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Know Your Enemy: New Orleans Saints Cornerback, Patrick Robinson

Returning from injury, the tenth year vet is going to have his hands full on Sunday

NFL: Arizona Cardinals at New Orleans Saints Derick E. Hingle-USA TODAY Sports

When the Tampa Bay Buccaneers host the New Orleans Saints this weekend, the division rival will be without star cornerback Marshon Lattimore. Returning to the Saints defense however, will be veteran Patrick Robinson who will look to team with fellow cornerback P.J. Williams, as they combine with Eli Apple to try and sweep this season series against the Bucs for the first time since 2014.

It won’t be easy however, as Tampa Bay boasts the league’s best wide receiver duo with Mike Evans and Chris Godwin.

Given Robinson’s nine full seasons in the NFL with 2019 being his tenth, and his history going against the Buccaneers, he is the focus as we look to get to know our enemy heading into Week 11 of the 2019 NFL season.


NFL: Super Bowl LII-Philadelphia Eagles vs New England Patriots Kirt Dozier-USA TODAY Sports

There were three players taken in the 2010 NFL Draft from Florida State University. The first, and only one selected ahead of the sixth round, was cornerback Patrick Robinson who was taken 32nd overall by the defending Super Bowl Champion New Orleans Saints.

As a Seminole entering the NFL, Robinson was praised as an active pass defender. Just shy of six feet tall, Robinson was selected because of his size and speed combination and for his competitiveness as a defender and special teams contributor.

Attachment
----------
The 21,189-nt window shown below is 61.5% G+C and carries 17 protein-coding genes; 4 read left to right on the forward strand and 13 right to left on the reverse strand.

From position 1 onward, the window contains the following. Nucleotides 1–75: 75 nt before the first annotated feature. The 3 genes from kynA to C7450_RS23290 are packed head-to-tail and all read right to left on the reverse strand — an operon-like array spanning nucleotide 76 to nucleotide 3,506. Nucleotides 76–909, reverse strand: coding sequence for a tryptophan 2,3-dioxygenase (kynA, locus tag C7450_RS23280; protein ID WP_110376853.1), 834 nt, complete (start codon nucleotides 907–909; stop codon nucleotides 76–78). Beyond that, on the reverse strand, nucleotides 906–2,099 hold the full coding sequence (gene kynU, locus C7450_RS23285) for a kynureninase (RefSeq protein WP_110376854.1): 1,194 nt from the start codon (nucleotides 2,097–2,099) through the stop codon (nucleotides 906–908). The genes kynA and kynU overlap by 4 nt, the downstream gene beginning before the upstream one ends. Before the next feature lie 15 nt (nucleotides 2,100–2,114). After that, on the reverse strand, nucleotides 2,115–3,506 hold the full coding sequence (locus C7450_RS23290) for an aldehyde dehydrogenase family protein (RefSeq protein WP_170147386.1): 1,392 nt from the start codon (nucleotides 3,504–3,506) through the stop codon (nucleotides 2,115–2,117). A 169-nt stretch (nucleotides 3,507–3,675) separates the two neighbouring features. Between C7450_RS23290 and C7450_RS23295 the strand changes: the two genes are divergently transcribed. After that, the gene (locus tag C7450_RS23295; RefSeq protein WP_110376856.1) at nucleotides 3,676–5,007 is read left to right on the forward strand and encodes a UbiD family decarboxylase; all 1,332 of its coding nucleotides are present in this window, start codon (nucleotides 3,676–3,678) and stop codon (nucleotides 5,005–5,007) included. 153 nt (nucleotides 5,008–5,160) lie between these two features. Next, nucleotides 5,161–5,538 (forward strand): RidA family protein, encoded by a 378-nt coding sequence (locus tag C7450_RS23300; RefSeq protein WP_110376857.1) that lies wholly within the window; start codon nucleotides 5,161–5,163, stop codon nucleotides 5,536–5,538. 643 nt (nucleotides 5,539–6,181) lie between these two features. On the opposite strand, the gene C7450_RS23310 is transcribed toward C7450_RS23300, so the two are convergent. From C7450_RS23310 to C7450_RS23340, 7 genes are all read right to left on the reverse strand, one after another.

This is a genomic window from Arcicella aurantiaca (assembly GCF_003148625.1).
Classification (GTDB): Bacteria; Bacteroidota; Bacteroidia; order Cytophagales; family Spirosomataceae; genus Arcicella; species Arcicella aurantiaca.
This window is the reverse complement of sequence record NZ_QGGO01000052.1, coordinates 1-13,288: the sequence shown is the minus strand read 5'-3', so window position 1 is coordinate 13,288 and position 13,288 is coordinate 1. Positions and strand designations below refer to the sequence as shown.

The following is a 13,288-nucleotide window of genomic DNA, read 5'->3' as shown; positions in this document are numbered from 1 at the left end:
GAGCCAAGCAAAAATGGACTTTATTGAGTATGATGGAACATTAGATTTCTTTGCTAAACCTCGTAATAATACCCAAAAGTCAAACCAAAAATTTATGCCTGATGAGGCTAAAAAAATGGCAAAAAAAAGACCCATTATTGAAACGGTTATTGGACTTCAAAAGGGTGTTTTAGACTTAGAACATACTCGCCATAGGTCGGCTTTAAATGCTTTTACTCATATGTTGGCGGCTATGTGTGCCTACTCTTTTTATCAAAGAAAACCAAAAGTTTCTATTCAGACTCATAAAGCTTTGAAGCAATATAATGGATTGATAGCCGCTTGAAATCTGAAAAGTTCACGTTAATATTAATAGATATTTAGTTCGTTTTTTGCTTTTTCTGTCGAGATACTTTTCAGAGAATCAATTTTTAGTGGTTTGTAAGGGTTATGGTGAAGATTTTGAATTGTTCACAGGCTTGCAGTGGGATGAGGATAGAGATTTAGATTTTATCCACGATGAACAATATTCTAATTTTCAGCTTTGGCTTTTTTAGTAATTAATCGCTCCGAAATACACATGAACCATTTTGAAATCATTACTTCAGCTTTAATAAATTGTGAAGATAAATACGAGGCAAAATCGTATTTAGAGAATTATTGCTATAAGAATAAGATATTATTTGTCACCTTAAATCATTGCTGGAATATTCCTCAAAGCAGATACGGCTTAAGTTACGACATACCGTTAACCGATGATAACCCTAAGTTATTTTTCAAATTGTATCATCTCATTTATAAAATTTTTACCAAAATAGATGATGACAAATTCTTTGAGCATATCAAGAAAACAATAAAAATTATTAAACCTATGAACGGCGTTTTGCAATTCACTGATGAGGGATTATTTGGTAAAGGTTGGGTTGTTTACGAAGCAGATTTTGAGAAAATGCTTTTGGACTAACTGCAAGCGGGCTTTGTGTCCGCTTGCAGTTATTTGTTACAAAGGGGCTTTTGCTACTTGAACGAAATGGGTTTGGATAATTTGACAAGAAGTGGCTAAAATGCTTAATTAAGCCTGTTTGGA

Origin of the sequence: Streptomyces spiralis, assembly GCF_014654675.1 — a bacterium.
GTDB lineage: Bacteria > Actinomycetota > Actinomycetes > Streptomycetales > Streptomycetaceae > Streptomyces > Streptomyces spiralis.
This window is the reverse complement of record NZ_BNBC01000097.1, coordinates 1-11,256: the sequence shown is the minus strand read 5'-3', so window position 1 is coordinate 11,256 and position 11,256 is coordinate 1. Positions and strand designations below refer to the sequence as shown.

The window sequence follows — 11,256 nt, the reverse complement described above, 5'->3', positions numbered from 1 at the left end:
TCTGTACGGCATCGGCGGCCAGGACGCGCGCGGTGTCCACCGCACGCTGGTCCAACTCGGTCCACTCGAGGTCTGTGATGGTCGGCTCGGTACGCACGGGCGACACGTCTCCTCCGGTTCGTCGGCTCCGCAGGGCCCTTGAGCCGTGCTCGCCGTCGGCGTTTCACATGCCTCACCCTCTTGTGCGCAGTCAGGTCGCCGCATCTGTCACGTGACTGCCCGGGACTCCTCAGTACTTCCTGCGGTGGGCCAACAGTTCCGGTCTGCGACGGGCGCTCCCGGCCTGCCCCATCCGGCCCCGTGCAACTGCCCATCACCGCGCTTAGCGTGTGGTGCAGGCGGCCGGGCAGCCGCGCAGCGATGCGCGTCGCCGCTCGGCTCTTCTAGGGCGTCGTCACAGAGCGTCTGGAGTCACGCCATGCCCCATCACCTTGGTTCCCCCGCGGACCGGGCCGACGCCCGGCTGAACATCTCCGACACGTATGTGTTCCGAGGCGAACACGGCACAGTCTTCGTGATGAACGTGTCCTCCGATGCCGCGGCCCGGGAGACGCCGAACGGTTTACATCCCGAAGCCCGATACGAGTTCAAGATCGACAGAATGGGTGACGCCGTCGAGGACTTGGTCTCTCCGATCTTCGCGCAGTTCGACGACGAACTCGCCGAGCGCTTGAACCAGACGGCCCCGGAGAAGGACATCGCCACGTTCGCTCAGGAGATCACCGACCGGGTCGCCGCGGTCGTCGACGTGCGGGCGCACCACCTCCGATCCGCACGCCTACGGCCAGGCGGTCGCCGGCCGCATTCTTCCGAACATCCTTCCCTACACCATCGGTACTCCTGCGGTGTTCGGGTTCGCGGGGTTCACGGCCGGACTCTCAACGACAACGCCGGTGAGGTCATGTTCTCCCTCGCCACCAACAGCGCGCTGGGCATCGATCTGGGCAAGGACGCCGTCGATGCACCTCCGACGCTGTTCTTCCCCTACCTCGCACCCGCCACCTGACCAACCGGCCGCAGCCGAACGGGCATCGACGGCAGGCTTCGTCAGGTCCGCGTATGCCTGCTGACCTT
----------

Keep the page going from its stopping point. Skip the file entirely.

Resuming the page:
Joining a team which had helped revive a city after Hurricane Katrina decimated the city of New Orleans, Robinson was part of a new batch of players looking to continue the franchise’s new found success.

From 2010-2014, the Saints went back to the playoffs three times and finished 7-9, twice. New Orleans would experience 7-9 records in 2015 and 2016 as well, but by then, Robinson had moved on spending 2015 with the San Diego Chargers and 2016 with the Indianapolis Colts.

Before leaving the Saints though, Robinson played in eleven games as a rookie and then 14 or more each year following except for one. In total, he played 58 games in his first stint with the franchise, and racked up nine career interceptions while doing so.

In his first two years outside of New Orleans, Robinson had just one. But then came 2017. In his eighth professional season, he made his moved to his third team in as many years becoming a member of the Philadelphia Eagles.

He became a part of the underdog mentality the franchise held, and ultimately came through with four interceptions during the regular season, playing in all sixteen and starting half of them. Twice that year, Robinson broke up three passes in one single game.

It all culminated with a Super Bowl championship. The first of his career, and so far his only.

Despite the solid stats and performances with the Eagles, Robinson found himself on the move again. This time heading home - kind of - and back to the New Orleans Saints who drafted him in the first place.

Of course, they themselves were becoming perennial Super Bowl favorites again, but that’s just icing on the homecoming cake I’m sure.

In his first full season back in New Orleans, Robinson appeared in just three games ending with a broken ankle which landed him on injured reserve in late September.


Minnesota Vikings v New Orleans Saints Photo by Jonathan Bachman/Getty Images

Robinson’s tenth season, and second back with the Saints, has been healthier. I said healthier, not healthy. After playing in the team’s first six games of the year, Robinson hurt his hamstring in the seventh - against the Chicago Bears - and has missed two more games since.